- A marketing plan identifies your target audience, the most effective channels on which to engage with them, and analytical insights to guide future strategy.
- Businesses need a comprehensive marketing plan to coordinate their campaigns and properly measure their impact.
- Marketing is a cumulative effort, and a unified plan maximizes the value of every campaign toward a cohesive strategy.
- This article is for small business owners looking to build an effective marketing plan that achieves higher engagement and fuels business growth.
Every successful company needs a well-thought-out business plan to outline its course of action. A marketing strategy is one key part of that plan: It spells out critical information, including how a business will distinguish itself from competitors and what the team will aim to achieve.
While marketing plans don’t always produce immediate results, they are still a crucial aspect of a business plan and should be given a considerate amount of attention. A complete and effective marketing strategy can reveal opportunities through new audience segments, changes in pricing strategy or by differentiating the brand from the competition.
Here’s how to create an effective marketing plan for your business.
How to develop a business marketing plan
A focused marketing plan sets two goals. The first is to maintain engagement and customer loyalty, and the second is to capture market share within a specific audience segment of your target audience.
Your marketing plan outlines the strategies you’ll use to achieve both goals and the specific actions your marketing team will employ, such as the specific outreach campaigns, over which channels they will occur, the required marketing budget and data-driven projections of their success.
Marketing is a science-driven commitment that typically requires months of data to refine campaigns, and an interconnected marketing plan keeps your business committed to its long-term goals.
All marketing guidelines will circle back to the four P’s: product, price, place and promotion. The following tips are starting points that will ingrain the habit of continually returning to these four P’s.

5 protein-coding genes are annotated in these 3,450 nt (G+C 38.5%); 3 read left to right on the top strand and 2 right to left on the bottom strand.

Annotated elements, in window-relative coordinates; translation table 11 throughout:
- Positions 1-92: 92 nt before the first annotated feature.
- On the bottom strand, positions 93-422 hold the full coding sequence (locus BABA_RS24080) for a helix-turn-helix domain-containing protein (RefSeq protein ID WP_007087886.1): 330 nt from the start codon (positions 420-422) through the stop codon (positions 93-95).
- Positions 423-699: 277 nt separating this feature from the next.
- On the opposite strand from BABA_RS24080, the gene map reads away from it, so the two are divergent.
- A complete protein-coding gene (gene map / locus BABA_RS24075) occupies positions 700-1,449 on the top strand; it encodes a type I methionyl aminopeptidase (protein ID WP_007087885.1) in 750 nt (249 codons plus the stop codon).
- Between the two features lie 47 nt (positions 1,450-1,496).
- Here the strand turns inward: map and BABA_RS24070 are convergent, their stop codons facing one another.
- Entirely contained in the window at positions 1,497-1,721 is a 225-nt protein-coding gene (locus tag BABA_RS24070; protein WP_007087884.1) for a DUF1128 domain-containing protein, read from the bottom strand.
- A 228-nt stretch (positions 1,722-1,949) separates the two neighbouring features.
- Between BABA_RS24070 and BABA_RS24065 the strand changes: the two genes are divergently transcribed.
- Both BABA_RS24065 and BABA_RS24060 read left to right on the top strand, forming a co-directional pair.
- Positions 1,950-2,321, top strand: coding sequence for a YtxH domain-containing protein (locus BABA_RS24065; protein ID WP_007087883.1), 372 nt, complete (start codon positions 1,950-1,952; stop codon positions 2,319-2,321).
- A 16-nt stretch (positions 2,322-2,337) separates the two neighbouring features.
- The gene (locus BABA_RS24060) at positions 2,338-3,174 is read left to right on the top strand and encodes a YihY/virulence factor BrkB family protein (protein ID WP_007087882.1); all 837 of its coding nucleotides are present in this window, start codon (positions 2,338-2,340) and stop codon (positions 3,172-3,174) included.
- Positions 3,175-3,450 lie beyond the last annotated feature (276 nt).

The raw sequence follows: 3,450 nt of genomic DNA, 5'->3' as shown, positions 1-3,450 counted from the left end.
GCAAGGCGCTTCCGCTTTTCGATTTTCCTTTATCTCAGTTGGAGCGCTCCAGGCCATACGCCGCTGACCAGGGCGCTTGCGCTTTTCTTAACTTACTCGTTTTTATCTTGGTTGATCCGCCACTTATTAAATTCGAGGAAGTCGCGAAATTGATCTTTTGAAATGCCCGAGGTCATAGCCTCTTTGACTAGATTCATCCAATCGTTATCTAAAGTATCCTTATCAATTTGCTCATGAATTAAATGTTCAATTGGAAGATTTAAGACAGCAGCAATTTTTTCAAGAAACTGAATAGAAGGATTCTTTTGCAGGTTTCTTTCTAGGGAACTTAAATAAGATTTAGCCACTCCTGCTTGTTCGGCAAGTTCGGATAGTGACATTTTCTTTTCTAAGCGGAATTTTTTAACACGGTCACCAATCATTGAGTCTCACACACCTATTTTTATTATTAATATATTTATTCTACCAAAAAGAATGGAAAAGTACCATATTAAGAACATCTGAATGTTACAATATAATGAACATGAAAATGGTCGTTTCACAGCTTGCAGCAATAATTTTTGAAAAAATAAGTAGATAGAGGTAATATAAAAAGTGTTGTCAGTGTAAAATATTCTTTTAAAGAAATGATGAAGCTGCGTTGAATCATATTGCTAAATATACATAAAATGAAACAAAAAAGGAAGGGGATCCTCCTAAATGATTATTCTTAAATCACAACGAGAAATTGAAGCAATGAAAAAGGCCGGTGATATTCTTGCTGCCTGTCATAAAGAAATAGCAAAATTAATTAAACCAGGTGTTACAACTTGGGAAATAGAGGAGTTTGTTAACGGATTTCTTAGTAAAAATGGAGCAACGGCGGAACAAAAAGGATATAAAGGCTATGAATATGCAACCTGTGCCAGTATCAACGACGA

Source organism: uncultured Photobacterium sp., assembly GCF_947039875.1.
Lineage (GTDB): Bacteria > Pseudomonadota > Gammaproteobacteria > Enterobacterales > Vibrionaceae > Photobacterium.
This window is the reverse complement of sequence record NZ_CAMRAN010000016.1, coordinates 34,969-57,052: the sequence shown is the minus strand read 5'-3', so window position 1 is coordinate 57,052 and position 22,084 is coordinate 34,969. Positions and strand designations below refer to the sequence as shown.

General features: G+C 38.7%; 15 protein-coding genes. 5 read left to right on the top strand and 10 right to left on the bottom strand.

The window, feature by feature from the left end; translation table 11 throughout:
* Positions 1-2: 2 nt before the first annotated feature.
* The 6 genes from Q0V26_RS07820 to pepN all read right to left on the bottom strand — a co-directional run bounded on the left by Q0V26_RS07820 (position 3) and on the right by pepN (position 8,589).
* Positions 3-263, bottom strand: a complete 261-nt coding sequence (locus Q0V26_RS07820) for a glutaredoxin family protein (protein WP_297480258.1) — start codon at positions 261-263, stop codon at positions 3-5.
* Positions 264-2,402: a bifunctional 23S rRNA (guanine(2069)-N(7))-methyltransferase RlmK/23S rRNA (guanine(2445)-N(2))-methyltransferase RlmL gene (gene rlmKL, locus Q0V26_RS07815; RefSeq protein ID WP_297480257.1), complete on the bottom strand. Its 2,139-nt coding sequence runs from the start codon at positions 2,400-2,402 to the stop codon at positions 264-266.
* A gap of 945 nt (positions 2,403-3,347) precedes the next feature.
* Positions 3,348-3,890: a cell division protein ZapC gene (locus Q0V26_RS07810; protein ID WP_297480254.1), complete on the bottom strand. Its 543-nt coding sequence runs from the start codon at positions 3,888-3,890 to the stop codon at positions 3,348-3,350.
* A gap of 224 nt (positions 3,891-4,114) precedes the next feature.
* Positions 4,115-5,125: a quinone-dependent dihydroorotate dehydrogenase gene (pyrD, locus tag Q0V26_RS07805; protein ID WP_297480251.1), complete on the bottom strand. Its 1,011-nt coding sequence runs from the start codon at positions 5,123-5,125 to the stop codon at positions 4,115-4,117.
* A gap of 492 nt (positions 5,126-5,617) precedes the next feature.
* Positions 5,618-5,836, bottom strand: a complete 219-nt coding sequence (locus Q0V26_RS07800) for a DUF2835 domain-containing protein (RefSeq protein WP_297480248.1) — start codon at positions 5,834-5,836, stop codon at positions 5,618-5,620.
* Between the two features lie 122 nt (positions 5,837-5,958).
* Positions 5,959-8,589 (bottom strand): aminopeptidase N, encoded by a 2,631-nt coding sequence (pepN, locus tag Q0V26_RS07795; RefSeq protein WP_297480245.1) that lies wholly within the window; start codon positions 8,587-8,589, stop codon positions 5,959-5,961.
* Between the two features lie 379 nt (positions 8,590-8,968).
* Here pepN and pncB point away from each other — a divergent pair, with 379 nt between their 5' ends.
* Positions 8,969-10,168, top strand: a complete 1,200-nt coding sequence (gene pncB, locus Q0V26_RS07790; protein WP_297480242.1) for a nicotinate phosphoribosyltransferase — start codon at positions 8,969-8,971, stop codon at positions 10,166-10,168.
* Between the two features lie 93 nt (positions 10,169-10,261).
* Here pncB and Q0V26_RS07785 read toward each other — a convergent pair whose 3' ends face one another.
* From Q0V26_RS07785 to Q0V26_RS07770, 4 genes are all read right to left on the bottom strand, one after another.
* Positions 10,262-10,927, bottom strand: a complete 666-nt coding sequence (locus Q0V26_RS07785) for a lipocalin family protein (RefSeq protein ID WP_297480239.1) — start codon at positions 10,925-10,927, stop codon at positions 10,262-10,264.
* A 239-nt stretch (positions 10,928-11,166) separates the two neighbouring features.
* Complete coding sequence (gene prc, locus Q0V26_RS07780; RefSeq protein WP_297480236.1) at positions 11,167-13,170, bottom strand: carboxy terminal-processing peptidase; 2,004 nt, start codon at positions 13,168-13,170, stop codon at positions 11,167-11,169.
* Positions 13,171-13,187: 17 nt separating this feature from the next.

1. Create an executive summary.
Marketing campaigns should not be considered individual functions. Marketing is the story of your brand as told to customers; like any narrative, its tone and characters should remain consistent. An executive summary details your marketing goals for the next year and helps tie each campaign together.
When establishing your marketing goals, they should be specific, measurable, attainable, relevant and time-bound – or SMART. These goals should work together to achieve both internal and external harmony, telling a consistent story that informs customers of your exact message while building on its previous chapters.
For example, you may set a SMART goal to increase your company’s social media traffic by 15% in a 90-day time frame, and plan to achieve this by creating four relevant, informative and high-quality posts per week on each platform, using your company’s brand kit.
2. Identify your target market.
Before you write a marketing plan, you need to find and understand your niche. Ask yourself who the specific demographic is that you’re targeting. For example, if your business sells 30-minute meals, then those who work traditional 9-to-5 jobs are likely in your market. Study that group of individuals to understand their struggles and learn how your business can solve the problem.
Targeting your audience can drastically improve the effectiveness of your marketing efforts and help you avoid wasting resources on fruitless campaigns.
3. Differentiate your brand with inbound marketing.
Inbound marketing utilizes internal tools – such as content marketing, social media activity and search engine optimization (SEO) – to attract a customer’s attention primarily through online communication. Content marketing can include informative blog posts, interviews, podcasts with relevant industry figures or supplementary guides on how to best use your product. For example, if you sell cooking supplies, consider posting several fun recipes around the holidays that your tools can help prepare.
Each of these strategies empowers the others in a loop to achieve greater customer attention. A strong content offering can improve your search engine ranking, which brings more people to your website and social pages. You can then share those developed content pieces to that wider audience, who will again improve your search engine rankings. All of this can be done without the expense of a famous endorser or commercial advertising campaign.
4. Identify competitors that also target your customers.
No matter how original your product or service may be, there is always competition for your target customer’s dollar. Small business personnel seldom take the time to study their competitors in depth or pinpoint companies outside their industry that are just as capable of luring customers away. Knowing who your competitors are, their core competitive advantages, and how they might respond to your offerings – like price cuts or increased communication – helps you devise strategies to combat such losses.